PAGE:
fair trial because “the presence of interested spectators may keep [the accused’s]
triers keenly alive to a sense of their responsibility and to the importance of
their functions . . . .” Waller v. Georgia, 467 U.S. 39, 47 (1984).
 The State argues that Long has waived his claim regarding his right to a public
trial because he did not raise an objection below in the trial court. We agree.
As a general rule, a party may not present an argument or issue on appeal
unless the party raised that argument or issue before the trial court. Washington
v. State, 808 N.E.2d 617, 625 (Ind. 2004). Because Long failed to object and
preserve the issue at trial, despite having multiple opportunities to do so, he has
waived consideration of this issue on appeal. See Williams, 690 N.E.2d at 166
(holding that because the defendant raised no objection to the use of a metal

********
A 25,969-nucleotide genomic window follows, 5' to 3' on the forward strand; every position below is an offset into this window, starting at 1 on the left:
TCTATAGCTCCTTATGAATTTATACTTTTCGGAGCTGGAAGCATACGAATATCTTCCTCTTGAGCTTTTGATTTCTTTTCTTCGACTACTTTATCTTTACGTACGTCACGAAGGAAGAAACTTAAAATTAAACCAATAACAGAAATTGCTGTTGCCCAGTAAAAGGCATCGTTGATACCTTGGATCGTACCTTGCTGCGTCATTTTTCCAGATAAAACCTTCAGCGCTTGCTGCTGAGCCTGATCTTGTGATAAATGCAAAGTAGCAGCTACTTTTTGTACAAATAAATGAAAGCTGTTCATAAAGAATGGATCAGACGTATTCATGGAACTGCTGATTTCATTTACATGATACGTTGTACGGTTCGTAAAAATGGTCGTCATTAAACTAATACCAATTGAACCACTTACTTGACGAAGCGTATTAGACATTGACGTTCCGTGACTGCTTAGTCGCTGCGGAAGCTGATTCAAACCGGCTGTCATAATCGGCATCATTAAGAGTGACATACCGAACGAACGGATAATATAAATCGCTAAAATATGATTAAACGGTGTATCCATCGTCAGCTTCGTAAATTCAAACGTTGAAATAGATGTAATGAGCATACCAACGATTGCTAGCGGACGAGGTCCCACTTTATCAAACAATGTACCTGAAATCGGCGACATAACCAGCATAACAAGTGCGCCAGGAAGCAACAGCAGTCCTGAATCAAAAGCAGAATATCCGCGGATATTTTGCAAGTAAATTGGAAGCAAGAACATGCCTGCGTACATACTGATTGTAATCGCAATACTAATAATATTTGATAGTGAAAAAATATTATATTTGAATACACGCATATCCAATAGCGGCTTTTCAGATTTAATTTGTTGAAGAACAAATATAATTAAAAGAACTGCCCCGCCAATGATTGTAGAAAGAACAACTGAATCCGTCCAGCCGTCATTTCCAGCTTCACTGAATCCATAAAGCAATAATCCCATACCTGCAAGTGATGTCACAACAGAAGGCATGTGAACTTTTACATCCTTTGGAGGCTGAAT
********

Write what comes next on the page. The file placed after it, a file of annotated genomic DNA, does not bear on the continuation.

detector and wand below, his claim that this violated his right to a public trial
was waived on appeal).
 Waiver notwithstanding, the record reveals no basis for Long’s argument that
there was a violation of his right to a public trial. Long argues that there was a
“total exclusion of the public during witness testimony and closing
arguments . . . .” (Long’s Br. 12). The State argues that the “trial court did not
exclude or bar any person, let alone the entire public, from observing any part
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of the trial.” (State’s Br. 20). We agree with the State. Both a common sense
reading of “exclusion,” and, more importantly, the cases interpreting the right